In the book Phil Carson, who signed AC/DC to Atlantic, calls it “one of the most crass decisions ever made by a record-company executive” and believes it undermined sales of For Those About to Rock.


 
8. “Down Payment Blues”
(Powerage, 1978)

This is one of the best songs off Powerage -- perhaps the high point of Bon Scott as a lyricist -- but also significant for its connection to “Back in Black”. There are key lines in it: Sitting in my Cadillac / Listening to my radio / Suzy baby get on in / Tell me where she wanna go / I'm living in a nightmare / She's looking like a wet dream / I got myself a Cadillac / But I can't afford the gasoline.

Bon loved writing about Cadillacs. He mentions them in “Rocker” off the Australian version of TNT and the international release of Dirty Deeds Done Dirt Cheap: Got slicked black hair / Skin tight jeans / Cadillac car and a teenage dream.

Then you get to “Back in Black”. Bon’s dead but the lyrics have this spooky connection to “Down Payment Blues”: Back in the back / Of a Cadillac / Number one with a bullet, I’m a power pack.

Why was Brian singing about riding around in Cadillacs? He’d just joined AC/DC, wasn’t earning a lot and was on his best behavior. Bon had a reason to be singing about money. He was writing all the songs and just had a breakthrough album with Highway to Hell. Which begs the question: Could Bon also have written or part written the lyrics to “Back in Black”?

Bon’s late mother Isa said in 2006: “The last time we saw him was Christmas ’79, two months before he died. [Bon] told me he was working on the Back in Black album and that that was going to be it; that he was going to be a millionaire.”

 
7. “You Shook Me All Night Long”
(Back in Black, 1980)

Everyone knows and loves this song; it’s played everywhere. Shania Twain and Celine Dion have covered it. It’s one of AC/DC’s standbys. But who wrote it?

Former Mötley Crüe manager Doug Thaler is convinced Bon Scott, who’d passed away before the album was recorded, being replaced by Brian Johnson, wrote the lyrics. In fact he told me, “You can bet your life that Bon Scott wrote the lyrics to ‘You Shook Me All Night Long’.” That’s a pretty strong statement from a guy who used to be AC/DC’s American booking agent and knew the band intimately. I look into this claim in some depth in the book and draw my own conclusions.

I’m convinced Bon wrote it. In my opinion only Bon would have written a line like “She told me to come but I was already there.” Brian never matched the verve or wit of Bon in his lyrics and it’s why I think so much of AC/DC’s mid-'80s output suffers even when the guitar work of the Youngs was as good as it ever was.

But what’s also really interesting about this song in light of the recent hullabaloo over Taurus and Led Zeppelin is how much the opening guitar riff sounds similar to Head East’s “Never Been Any Reason”. I didn’t know a hell of a lot about Head East before I started working on this book, but came across “Never Been Any Reason” in the process of doing my research and was blown away when I heard it for the first time. AC/DC opened for Head East in Milwaukee in 1977. So the two bands crossed paths.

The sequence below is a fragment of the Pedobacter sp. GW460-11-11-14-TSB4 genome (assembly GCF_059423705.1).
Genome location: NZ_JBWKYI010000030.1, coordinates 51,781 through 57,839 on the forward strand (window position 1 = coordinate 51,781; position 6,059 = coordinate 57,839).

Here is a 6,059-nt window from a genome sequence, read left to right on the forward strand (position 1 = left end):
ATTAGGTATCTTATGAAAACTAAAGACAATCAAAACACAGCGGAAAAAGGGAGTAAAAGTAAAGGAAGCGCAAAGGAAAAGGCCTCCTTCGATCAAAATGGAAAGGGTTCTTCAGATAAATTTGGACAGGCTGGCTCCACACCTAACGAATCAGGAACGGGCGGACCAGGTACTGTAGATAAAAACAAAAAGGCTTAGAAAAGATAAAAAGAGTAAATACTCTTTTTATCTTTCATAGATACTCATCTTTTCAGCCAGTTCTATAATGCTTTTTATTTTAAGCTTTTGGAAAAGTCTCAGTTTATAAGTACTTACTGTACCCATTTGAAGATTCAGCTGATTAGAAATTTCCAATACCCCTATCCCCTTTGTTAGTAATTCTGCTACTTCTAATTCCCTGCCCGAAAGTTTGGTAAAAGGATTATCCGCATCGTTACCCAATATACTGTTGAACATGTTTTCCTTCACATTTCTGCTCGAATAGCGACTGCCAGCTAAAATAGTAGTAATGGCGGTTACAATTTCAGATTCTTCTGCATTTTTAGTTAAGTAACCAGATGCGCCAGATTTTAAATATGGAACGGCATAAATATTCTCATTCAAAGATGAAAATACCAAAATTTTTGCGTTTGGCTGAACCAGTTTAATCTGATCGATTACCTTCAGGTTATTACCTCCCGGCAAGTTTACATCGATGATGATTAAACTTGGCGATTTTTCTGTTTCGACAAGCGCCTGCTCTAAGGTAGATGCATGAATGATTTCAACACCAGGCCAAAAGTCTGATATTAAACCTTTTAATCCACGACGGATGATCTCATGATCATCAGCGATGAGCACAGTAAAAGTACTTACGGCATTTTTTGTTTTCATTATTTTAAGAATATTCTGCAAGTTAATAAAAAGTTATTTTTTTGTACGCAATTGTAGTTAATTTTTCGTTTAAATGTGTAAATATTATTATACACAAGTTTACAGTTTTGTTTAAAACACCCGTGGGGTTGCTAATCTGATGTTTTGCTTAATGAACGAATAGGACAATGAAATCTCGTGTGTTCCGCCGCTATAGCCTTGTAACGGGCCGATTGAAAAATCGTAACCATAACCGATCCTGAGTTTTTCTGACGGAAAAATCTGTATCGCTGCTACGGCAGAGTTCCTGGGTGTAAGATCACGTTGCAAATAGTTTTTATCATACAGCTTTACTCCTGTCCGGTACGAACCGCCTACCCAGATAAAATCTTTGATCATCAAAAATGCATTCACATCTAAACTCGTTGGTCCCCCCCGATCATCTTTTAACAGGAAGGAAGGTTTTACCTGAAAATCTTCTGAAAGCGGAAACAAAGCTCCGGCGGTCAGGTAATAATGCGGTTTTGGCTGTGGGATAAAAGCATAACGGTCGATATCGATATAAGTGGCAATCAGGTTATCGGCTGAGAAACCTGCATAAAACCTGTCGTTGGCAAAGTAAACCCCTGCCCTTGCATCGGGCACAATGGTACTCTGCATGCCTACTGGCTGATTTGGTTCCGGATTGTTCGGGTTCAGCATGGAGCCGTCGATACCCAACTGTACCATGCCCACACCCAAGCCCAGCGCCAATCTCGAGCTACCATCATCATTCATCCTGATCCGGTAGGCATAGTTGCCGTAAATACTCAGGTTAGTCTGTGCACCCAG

6. “Rock ’N’ Roll Damnation”
(Powerage, 1978)

It’s hard to get my head around the fact Mick Wall, the British rock writer and author of AC/DC: Hell Ain’t a Bad Place to Be, called this “a two-bit piece of head-bopping guff.” Not sure what track he was listening to when he wrote that -- maybe he was having a bad day -- but for me it’s one of the last of AC/DC’s classic boogie tracks and probably the best.

Mark Evans loves it almost as much as he loves “Highway to Hell". It has everything you want in an AC/DC song plus shakers, tambourines and handclaps, a real Motown touch that George Young and Harry Vanda brought to bear on the recording. They did something similar with the John Paul Young hit “Love Is in the Air”. Percussion was an underlying feature of many early AC/DC songs. This one really grooves. I never get tired of hearing it.

“Rock ’n’ Roll Damnation” was AC/DC’s first hit in the UK charts and a lot of the credit has to go to Michael Klenfner, best known as the fat guy with the moustache who stops Jake and Elwood backstage in the final reel of The Blues Brothers and offers them a recording contract. He was senior vice-president at Atlantic at the time, and insisted the band go back and record a radio-worthy single after they delivered the first cut of Powerage to New York.

Michael was a real champion of AC/DC behind the scenes at Atlantic, and never got the recognition he was due while he was still alive (he passed away in 2009). He ended up having a falling out with Atlantic president Jerry Greenberg over the choice of producer for Highway to Hell and got fired. But it was Klenfner who arguably did more for the band than anyone else while they were at Atlantic. His story deserves to be known by the fans.